Auckland International Airport has a "seriously arguable case of employee fraud" against a sacked worker who it is chasing over $1.84 million of unexplained transactions, according to a judge.
The alleged fraud may have involved "manipulation and misuse" of the airport's accounting security procedures, said Employment Court Chief Judge Graeme Colgan.
The judge made the comments when freezing the home of the former airport worker and bank accounts linked to her.
The Serious Fraud Office has already confirmed it is investigating the matter, following the airport revealing it had sacked a "non-executive employee" who it was chasing through the courts over unexplained transactions amounting to at least $1.84 million.
The identity of the woman at the centre of the case has been kept secret by Employment Court Judge Colgan, who has banned publication of details which might identify her.
However, Judge Colgan says documents filed by the airport "disclose a seriously arguable case of employee fraud".
These affidavits allege a second payment was created for the same work done for the airport by a firm of professional engineers, the judge said.
While this allegedly happened several months ago, the airport only discovered it very recently, he said.
Judge Colgan was convinced to make the freezing orders without notifying the woman, who the evidence said had "overseas connections" that could make it easier to alienate the funds.
While the judge had initially frozen $503,000 on February 15, this had ballooned to $1.84 million when the airport's lawyers headed back to court three days later.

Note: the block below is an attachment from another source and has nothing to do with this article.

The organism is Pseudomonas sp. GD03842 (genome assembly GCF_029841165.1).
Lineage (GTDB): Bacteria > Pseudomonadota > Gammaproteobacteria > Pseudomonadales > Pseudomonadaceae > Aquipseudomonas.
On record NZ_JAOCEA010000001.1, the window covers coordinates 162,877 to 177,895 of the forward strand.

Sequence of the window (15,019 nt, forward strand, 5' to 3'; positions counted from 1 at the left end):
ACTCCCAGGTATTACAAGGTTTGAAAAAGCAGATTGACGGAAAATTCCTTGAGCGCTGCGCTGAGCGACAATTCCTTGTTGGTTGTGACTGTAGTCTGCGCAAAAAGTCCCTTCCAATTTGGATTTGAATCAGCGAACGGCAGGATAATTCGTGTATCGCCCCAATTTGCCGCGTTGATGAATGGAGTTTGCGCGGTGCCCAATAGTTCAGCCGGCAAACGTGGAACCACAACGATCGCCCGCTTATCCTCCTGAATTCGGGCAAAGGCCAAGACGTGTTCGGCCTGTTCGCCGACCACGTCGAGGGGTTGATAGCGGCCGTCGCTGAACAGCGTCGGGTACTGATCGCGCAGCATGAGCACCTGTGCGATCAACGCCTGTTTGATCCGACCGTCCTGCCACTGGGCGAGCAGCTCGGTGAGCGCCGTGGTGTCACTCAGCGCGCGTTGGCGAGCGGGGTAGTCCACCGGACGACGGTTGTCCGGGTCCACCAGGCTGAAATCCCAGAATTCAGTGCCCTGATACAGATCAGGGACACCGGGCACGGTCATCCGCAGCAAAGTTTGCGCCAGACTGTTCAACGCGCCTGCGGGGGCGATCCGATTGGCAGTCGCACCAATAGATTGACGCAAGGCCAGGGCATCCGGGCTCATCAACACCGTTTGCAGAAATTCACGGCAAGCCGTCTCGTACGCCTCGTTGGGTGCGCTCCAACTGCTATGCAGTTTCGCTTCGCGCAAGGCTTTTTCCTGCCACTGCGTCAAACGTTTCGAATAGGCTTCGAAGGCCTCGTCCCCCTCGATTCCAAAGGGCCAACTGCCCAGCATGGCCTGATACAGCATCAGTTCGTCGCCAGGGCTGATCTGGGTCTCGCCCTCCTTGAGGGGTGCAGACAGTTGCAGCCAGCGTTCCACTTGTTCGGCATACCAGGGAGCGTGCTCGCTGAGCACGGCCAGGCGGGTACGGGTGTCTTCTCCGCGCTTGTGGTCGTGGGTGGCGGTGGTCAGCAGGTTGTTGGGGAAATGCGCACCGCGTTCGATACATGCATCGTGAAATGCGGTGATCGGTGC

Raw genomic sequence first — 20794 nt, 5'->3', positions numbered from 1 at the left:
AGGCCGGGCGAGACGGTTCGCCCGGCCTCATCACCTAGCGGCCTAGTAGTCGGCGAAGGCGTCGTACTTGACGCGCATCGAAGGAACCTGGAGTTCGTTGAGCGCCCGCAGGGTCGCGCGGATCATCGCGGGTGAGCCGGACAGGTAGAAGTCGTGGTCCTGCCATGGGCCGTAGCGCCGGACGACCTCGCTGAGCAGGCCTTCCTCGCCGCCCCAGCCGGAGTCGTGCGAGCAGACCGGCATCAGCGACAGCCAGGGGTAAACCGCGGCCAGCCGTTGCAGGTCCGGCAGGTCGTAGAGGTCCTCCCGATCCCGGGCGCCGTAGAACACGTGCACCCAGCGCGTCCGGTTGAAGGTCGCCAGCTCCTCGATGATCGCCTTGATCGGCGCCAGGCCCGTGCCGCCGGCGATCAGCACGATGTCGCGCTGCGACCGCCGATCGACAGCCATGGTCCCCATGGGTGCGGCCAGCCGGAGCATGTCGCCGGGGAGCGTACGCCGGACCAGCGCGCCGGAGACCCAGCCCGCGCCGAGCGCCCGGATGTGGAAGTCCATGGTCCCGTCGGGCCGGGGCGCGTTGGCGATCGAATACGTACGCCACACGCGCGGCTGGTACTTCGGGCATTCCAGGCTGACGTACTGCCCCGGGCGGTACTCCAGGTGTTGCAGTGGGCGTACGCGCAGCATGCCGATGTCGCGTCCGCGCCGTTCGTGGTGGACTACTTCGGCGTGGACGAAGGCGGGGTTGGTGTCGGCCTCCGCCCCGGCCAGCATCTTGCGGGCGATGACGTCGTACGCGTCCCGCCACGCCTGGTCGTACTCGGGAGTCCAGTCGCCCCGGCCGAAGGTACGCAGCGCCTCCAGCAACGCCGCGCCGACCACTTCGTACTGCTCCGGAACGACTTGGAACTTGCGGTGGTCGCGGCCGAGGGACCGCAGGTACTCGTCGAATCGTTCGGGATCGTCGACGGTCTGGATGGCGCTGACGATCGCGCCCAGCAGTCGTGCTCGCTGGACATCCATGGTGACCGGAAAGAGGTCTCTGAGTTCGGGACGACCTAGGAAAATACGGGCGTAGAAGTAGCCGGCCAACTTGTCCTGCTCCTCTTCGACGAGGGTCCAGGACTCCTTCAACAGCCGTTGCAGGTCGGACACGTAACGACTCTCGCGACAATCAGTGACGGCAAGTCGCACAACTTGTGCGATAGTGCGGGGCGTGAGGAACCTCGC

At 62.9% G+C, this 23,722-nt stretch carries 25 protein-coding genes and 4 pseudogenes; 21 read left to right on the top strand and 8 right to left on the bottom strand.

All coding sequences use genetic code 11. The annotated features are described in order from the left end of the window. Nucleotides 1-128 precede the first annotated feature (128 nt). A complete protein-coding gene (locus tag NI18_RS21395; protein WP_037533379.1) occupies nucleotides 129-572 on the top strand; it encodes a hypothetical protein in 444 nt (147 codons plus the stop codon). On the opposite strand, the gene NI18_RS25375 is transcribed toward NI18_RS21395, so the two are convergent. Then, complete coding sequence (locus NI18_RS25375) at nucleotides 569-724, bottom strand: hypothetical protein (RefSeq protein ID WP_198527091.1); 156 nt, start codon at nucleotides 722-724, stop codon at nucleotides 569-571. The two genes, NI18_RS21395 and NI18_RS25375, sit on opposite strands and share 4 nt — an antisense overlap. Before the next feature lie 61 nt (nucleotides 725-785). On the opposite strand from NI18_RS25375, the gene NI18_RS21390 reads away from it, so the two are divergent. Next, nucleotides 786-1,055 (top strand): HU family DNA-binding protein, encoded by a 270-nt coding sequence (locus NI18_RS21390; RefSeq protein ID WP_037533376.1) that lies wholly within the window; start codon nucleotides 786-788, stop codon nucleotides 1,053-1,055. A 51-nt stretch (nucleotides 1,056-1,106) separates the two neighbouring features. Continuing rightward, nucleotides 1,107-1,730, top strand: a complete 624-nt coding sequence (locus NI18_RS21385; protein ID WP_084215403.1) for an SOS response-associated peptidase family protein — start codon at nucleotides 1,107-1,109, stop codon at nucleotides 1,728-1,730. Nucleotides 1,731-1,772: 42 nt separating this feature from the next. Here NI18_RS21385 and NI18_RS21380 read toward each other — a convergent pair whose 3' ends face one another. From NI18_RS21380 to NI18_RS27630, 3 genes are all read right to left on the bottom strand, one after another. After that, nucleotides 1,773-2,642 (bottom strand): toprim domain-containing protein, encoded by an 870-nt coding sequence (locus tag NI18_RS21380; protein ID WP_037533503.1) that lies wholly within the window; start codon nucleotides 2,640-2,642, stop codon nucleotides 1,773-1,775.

"The amount covered by the freezing orders is to be increased from the previous sum of approximately $503,000 to $1,840,000. There is respectable evidence that investigations have discovered that the amounts at issue are larger than first thought and probably exceed that figure of $1.84m," Judge Colgan said in a second decision.
The airport's former employee, nor a lawyer representing her, was not in court for that hearing.
The judge said that woman is entitled to draw up to $500 a week for living expenses, as well as funds for legal fees.
Judge Colgan also ordered she to disclose a list of all her assets worth more than $1000, together with details of her bank accounts or term deposits.
Phil Neutz, the airport's chief financial officer, said last month that the company's investigation was ongoing.
"It is important for investors to note that while this is a very serious matter, the sum of money involved does not impact our current financial statements or previous reported results," he said.